This organism is easily recognized by its trumpet-shape and blue coloration. It is quite large (approx. 2 mm) and is a good option for students that are just starting to look at the microscopic world.
- Large and easy for inexperienced students to see
- Reproduces both sexually and asexually
- Compare to Vorticella for differences in cilia arrangement
- Vital-Staining is available for this culture
- Cytoplasmic elements are stained blue on your live culture to allow for better visibility
- Skip the wet-mount, this specimen is available as a set of 5 Readyslides
Stentor is a heterotrich, with different cilial structures on different areas of their cell. They have cilia on the rim of the trumpet, for feeding, but they also have them along their body, allowing them to move from place to place.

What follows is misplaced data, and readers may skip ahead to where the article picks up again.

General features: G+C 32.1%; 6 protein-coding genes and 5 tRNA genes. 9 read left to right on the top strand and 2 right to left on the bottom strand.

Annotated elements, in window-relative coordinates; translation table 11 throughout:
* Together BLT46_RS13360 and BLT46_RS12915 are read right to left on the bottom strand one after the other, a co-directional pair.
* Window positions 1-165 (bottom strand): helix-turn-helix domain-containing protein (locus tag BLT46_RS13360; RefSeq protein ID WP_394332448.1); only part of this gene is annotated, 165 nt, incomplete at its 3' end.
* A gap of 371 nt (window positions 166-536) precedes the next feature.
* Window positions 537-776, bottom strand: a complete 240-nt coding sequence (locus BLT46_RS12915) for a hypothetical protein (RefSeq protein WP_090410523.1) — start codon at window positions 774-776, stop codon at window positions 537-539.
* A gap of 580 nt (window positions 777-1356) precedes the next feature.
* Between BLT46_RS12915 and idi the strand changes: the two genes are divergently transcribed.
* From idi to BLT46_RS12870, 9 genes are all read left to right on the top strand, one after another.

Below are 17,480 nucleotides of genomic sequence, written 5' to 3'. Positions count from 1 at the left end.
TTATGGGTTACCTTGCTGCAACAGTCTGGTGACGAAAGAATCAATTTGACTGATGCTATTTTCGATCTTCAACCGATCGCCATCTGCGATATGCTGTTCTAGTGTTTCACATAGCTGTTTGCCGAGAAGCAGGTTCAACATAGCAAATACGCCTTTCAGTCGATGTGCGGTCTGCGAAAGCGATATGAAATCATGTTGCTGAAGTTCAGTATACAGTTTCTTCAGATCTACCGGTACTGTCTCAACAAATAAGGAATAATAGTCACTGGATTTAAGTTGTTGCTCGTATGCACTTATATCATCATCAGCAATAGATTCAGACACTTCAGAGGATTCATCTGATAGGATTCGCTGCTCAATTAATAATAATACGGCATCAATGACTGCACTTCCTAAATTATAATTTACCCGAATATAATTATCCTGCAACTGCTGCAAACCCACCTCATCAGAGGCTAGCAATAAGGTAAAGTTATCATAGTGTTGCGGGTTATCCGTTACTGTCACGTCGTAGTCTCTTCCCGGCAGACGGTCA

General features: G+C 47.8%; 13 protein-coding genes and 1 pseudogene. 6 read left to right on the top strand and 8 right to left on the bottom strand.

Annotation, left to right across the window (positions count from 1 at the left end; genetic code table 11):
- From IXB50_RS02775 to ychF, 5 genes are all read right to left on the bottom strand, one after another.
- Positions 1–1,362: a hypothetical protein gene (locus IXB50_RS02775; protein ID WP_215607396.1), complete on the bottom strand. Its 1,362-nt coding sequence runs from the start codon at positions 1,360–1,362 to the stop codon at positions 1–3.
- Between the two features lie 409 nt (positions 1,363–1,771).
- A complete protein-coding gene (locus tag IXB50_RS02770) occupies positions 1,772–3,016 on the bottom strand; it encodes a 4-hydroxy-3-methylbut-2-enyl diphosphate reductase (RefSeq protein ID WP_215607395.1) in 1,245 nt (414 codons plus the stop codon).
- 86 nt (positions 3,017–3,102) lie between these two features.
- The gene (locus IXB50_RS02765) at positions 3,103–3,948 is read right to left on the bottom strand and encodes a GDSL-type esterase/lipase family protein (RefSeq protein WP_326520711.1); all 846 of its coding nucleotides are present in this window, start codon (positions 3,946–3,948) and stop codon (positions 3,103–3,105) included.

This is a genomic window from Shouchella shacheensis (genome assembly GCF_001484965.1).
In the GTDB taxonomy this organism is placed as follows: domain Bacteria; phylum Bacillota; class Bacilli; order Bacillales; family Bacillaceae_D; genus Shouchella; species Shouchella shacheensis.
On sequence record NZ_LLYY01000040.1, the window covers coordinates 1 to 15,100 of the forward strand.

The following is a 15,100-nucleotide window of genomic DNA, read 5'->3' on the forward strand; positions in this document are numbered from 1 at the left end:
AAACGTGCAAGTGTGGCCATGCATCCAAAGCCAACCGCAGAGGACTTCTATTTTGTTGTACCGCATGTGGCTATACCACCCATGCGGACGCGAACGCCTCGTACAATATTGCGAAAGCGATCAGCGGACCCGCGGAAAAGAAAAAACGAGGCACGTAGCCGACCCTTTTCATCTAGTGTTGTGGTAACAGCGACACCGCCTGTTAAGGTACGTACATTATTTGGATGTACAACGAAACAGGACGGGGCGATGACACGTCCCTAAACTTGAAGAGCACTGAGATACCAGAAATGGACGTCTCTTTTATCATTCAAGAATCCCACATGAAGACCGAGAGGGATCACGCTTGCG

Ordering information: Cultures feature a macronucleus as well as a micronucleus. The Macronucleus (which looks like a string of beads) regulates asexual reproduction mechanisms, and the micronucleus aids with sexual reproduction, or conjugation. They are typically found attached to substrates, so they usually adhere to the walls and floor of the specimen jar. They feed on bacteria or other protozoa. Genus: Stentor. Species: coeruleus.